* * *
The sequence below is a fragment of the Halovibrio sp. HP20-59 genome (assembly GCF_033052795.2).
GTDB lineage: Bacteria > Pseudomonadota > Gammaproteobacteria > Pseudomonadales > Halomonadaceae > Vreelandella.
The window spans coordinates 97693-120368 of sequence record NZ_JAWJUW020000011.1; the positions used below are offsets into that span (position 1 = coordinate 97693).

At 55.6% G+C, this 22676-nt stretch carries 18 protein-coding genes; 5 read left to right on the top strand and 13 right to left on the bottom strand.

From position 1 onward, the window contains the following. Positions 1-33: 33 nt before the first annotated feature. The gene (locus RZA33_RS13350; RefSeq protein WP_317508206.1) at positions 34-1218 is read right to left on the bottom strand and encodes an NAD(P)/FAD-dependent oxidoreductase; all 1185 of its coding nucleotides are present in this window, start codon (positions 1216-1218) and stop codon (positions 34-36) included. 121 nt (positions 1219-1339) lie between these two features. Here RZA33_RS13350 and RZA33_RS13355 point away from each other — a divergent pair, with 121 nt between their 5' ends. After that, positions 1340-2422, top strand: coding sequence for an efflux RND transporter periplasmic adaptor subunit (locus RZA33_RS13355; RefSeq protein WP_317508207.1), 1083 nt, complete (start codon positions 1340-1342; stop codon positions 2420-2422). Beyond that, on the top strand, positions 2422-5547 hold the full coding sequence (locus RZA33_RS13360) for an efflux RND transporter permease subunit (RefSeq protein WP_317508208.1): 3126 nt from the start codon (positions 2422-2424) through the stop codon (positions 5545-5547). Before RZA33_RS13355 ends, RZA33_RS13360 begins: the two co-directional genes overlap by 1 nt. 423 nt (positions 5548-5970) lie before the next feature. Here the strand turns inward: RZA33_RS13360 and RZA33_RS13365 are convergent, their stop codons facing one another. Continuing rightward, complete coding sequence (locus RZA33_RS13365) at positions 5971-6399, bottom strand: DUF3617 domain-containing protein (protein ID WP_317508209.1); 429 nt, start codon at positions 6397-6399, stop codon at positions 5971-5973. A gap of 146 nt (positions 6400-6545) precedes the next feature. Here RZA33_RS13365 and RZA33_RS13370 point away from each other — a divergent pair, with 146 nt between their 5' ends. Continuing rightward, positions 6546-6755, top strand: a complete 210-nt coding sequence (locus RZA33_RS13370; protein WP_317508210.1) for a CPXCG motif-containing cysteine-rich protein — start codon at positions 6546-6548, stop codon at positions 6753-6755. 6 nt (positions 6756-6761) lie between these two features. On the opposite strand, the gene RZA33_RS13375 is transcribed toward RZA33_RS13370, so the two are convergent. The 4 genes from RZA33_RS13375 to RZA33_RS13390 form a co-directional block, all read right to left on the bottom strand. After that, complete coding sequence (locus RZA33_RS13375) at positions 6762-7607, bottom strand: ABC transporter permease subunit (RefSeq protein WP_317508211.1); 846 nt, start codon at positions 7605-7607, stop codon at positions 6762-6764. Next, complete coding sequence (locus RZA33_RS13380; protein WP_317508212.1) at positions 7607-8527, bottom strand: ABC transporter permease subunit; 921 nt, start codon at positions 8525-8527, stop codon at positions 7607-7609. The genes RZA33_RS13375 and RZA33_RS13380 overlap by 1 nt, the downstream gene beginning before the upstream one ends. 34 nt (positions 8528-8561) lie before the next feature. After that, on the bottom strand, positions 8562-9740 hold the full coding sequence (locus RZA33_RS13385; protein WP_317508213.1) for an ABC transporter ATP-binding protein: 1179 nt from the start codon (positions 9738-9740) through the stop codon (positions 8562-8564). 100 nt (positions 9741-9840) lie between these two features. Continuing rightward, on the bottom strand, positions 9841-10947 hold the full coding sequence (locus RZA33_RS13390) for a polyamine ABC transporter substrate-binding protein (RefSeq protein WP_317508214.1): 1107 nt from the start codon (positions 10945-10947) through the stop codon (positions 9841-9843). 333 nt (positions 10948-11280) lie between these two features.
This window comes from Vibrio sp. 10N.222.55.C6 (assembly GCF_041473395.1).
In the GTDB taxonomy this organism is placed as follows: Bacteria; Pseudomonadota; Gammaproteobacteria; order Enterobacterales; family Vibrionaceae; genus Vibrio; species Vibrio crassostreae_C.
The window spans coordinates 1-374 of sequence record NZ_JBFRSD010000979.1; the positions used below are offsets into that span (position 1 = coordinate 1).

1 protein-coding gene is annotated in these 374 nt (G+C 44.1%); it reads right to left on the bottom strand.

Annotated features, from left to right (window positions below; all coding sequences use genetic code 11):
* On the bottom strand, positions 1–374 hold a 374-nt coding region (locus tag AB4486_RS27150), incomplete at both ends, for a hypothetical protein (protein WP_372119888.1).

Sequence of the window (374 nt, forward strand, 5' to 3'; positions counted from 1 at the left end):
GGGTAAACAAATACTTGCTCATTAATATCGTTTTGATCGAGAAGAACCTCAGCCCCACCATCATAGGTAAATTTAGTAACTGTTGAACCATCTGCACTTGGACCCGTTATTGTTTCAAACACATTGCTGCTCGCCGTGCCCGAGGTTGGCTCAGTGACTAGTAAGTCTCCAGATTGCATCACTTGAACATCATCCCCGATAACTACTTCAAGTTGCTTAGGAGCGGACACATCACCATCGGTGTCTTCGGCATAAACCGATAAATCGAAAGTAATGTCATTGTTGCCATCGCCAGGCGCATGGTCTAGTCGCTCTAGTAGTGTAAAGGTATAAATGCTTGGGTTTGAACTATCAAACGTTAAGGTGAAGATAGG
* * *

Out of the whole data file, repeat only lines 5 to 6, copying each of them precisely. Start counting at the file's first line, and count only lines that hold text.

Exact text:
From position 1 onward, the window contains the following. Positions 1-33: 33 nt before the first annotated feature. The gene (locus RZA33_RS13350; RefSeq protein WP_317508206.1) at positions 34-1218 is read right to left on the bottom strand and encodes an NAD(P)/FAD-dependent oxidoreductase; all 1185 of its coding nucleotides are present in this window, start codon (positions 1216-1218) and stop codon (positions 34-36) included. 121 nt (positions 1219-1339) lie between these two features. Here RZA33_RS13350 and RZA33_RS13355 point away from each other — a divergent pair, with 121 nt between their 5' ends. After that, positions 1340-2422, top strand: coding sequence for an efflux RND transporter periplasmic adaptor subunit (locus RZA33_RS13355; RefSeq protein WP_317508207.1), 1083 nt, complete (start codon positions 1340-1342; stop codon positions 2420-2422). Beyond that, on the top strand, positions 2422-5547 hold the full coding sequence (locus RZA33_RS13360) for an efflux RND transporter permease subunit (RefSeq protein WP_317508208.1): 3126 nt from the start codon (positions 2422-2424) through the stop codon (positions 5545-5547). Before RZA33_RS13355 ends, RZA33_RS13360 begins: the two co-directional genes overlap by 1 nt. 423 nt (positions 5548-5970) lie before the next feature. Here the strand turns inward: RZA33_RS13360 and RZA33_RS13365 are convergent, their stop codons facing one another. Continuing rightward, complete coding sequence (locus RZA33_RS13365) at positions 5971-6399, bottom strand: DUF3617 domain-containing protein (protein ID WP_317508209.1); 429 nt, start codon at positions 6397-6399, stop codon at positions 5971-5973. A gap of 146 nt (positions 6400-6545) precedes the next feature. Here RZA33_RS13365 and RZA33_RS13370 point away from each other — a divergent pair, with 146 nt between their 5' ends. Continuing rightward, positions 6546-6755, top strand: a complete 210-nt coding sequence (locus RZA33_RS13370; protein WP_317508210.1) for a CPXCG motif-containing cysteine-rich protein — start codon at positions 6546-6548, stop codon at positions 6753-6755. 6 nt (positions 6756-6761) lie between these two features. On the opposite strand, the gene RZA33_RS13375 is transcribed toward RZA33_RS13370, so the two are convergent. The 4 genes from RZA33_RS13375 to RZA33_RS13390 form a co-directional block, all read right to left on the bottom strand. After that, complete coding sequence (locus RZA33_RS13375) at positions 6762-7607, bottom strand: ABC transporter permease subunit (RefSeq protein WP_317508211.1); 846 nt, start codon at positions 7605-7607, stop codon at positions 6762-6764. Next, complete coding sequence (locus RZA33_RS13380; protein WP_317508212.1) at positions 7607-8527, bottom strand: ABC transporter permease subunit; 921 nt, start codon at positions 8525-8527, stop codon at positions 7607-7609. The genes RZA33_RS13375 and RZA33_RS13380 overlap by 1 nt, the downstream gene beginning before the upstream one ends. 34 nt (positions 8528-8561) lie before the next feature. After that, on the bottom strand, positions 8562-9740 hold the full coding sequence (locus RZA33_RS13385; protein WP_317508213.1) for an ABC transporter ATP-binding protein: 1179 nt from the start codon (positions 9738-9740) through the stop codon (positions 8562-8564). 100 nt (positions 9741-9840) lie between these two features. Continuing rightward, on the bottom strand, positions 9841-10947 hold the full coding sequence (locus RZA33_RS13390) for a polyamine ABC transporter substrate-binding protein (RefSeq protein WP_317508214.1): 1107 nt from the start codon (positions 10945-10947) through the stop codon (positions 9841-9843). 333 nt (positions 10948-11280) lie between these two features.
This window comes from Vibrio sp. 10N.222.55.C6 (assembly GCF_041473395.1).